Diaoshuilou Waterfall (吊水楼瀑布 [Diàoshuǐlóu Pùbù])

Jingpo Hu, Heilongjiang Province, China

Rating: 0.5     Difficulty: 1
Even though it's dry, one can imagine how big this waterfall would be if it were flowing normally

TABLE OF CONTENTS



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INTRODUCTION

The Diaoshuilou Waterfall (吊水楼瀑布 [Diàoshuǐlóu Pùbù]) was said to be the 3rd largest waterfall in China. But you probably wouldn't know it from the photos shown on this page because it was practically dry on our visit. All that was left was maybe a trickle that remained from a small spring towards the bottom of the center of horseshoe-shaped wall.

We learned from our visit here that hydroelectric developments upstream had caused this falls to flow normally only during periods of flood in the mid- to late Summer months. Beyond September, the falls would degenerate into a disappointing trickle like when we saw it in May 2009. Needless to say, our visit was a big letdown, especially given how much trouble it took to get here. You know how pathetic it was when we were relegated to looking forward to some local guy doing a cliff dive off the top of the cliff where the falls should've been. By the way, if you are interested in seeing this guy do his shtick, come here at 10am and at 2pm as apparently he does this every day twice a day.

It's a shame they messed up this falls the way they did. You could see from the photo above that if the falls were flowing, it'd be a real mighty display of force and size. Oh well, not meant to be. Maybe next time.

The waterfall was near the Jingpo Hu (Mirror Lake), which was so named because apparently it had mirror-like qualities. Except during our visit, the lake was a bit too ripply for that to happen. Boat rides circling the lake seemed to be the common thing to do here as there were some palaces on mini-islands within this lake. They costed extra, however, so we didn't do anything beyond the baseline tour for the lake.




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PHOTO JOURNAL

While on a boat tour, we took a look at the palaces of the Jingpo Hu, which was very close to the Diaoshuilou WaterfallWhile on a boat tour, we took a look at the palaces of the Jingpo Hu, which was very close to the Diaoshuilou Waterfall
We started the long travel day (to get to Diaoshuilou Waterfall and the Jingpo Hu) in Haerbin, which had some residual Russian influence like the Church of St SofiaWe started the long travel day (to get to Diaoshuilou Waterfall and the Jingpo Hu) in Haerbin, which had some residual Russian influence like the Church of St Sofia
Haerbin was also the city where we got to see captive Siberian TigersHaerbin was also the city where we got to see captive Siberian Tigers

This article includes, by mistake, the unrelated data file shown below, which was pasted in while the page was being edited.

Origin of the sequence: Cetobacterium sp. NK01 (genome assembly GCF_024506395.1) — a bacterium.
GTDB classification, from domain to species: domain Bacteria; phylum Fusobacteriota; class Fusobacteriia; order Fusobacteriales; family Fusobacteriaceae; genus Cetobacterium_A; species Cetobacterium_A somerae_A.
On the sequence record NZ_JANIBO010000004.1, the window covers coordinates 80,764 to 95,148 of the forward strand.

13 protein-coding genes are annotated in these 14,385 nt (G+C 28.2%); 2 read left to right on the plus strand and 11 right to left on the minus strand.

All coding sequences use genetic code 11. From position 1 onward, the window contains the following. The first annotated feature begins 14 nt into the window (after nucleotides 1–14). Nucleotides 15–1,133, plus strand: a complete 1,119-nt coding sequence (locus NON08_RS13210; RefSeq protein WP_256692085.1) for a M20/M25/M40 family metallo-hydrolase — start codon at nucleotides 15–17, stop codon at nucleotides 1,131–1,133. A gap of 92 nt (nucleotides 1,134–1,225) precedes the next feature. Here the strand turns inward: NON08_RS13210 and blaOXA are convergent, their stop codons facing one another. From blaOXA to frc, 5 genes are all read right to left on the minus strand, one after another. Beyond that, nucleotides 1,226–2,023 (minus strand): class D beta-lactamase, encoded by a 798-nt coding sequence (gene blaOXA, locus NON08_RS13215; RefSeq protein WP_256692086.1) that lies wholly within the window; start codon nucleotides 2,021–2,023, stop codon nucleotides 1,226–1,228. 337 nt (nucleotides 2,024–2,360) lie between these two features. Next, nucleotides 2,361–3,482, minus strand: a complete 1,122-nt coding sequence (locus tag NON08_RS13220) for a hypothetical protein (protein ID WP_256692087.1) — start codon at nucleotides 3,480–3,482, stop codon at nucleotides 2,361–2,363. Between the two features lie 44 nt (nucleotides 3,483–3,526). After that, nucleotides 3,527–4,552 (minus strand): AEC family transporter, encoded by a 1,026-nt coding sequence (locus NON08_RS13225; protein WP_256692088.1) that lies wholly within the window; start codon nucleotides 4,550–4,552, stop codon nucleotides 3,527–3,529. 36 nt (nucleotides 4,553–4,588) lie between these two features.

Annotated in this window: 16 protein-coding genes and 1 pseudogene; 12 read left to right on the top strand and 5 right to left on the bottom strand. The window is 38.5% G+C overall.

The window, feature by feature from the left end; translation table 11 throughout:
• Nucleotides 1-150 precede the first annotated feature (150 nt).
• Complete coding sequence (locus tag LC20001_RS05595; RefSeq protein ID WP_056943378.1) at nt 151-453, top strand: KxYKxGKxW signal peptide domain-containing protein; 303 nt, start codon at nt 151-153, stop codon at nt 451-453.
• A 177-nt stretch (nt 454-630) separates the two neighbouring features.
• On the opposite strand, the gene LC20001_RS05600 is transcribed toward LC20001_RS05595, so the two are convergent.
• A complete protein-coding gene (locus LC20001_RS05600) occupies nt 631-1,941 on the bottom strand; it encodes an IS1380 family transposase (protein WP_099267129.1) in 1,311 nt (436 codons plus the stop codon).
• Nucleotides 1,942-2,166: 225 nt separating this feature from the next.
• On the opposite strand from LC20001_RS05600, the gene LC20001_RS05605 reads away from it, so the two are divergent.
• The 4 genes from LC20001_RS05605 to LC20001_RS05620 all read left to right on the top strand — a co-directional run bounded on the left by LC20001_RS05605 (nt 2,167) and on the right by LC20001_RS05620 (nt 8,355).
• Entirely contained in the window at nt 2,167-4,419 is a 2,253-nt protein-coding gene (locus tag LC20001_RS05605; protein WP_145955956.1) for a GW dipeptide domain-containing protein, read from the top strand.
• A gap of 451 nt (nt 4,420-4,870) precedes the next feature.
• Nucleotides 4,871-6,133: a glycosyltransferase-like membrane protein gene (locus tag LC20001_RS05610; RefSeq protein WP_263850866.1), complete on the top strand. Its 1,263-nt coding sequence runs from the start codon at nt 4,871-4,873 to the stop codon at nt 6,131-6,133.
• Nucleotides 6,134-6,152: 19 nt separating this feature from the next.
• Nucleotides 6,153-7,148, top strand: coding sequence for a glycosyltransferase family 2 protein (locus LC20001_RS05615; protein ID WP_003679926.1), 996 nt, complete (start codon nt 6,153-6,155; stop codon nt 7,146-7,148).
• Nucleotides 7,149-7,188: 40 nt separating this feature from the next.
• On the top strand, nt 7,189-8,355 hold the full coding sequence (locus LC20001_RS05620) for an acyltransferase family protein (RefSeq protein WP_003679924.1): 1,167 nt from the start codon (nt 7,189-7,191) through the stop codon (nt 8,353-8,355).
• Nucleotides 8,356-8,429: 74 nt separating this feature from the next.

Not all the Diaoshuilou Waterfall was totally dry as evidenced by the trickle at the very bottom of the fallsNot all of the falls was totally dry as evidenced by the trickle at the very bottom of the falls

The horseshoe-shaped cliff typical of high volume waterfallsThe horseshoe-shaped cliff typical of high volume waterfalls, which testifies to how mighty this waterfall once was

Unusual view looking downstreamUnusual view looking downstream. I say this was unusual because had there been water going over the falls, we wouldn't have been able to take this photo

The local guy doing his cliff diveThe local guy doing his cliff dive

Cruising on the Jingpo HuCruising on the Jingo Hu


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VIDEOS OF THE FALLS


The waterfall wasn't flowing, but at least this guy did a dive to entertain everyone. Apparently, he's quite the veteran at this (even when the falls would be in full flood).


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DRIVING DIRECTIONS

It took us about 90 minutes by car from Mudanjiang to Jingpo Hu (Mirror Lake; though it definitely wasn't mirroring in our trip). It was another 90 minutes or so to get from Jingpo Hu to Dunhua where we spent the night.

It took us a bit of trouble to get here because we actually started in the city of Haerbin, which was a transport hub for us (as well as a place to see Siberian Tigers as well as other big cats in captivity). Then, we took a long train ride to get to Mudanjiang (probably about 4 hours).

For geographical context, Haerbin was 1,250km (12.5 hours drive or 90 minutes flight) northeast of Beijing.




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ITINERARIES

For more information about our itineraries involving this waterfall, check out the following links.




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MAP OF THE FALLS



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TRIP REPORTS

For more information about our experiences with this waterfall, check out the following travel stories.




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TRIP PLANNING RESOURCES




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NEARBY WATERFALLS




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RELATED PAGES



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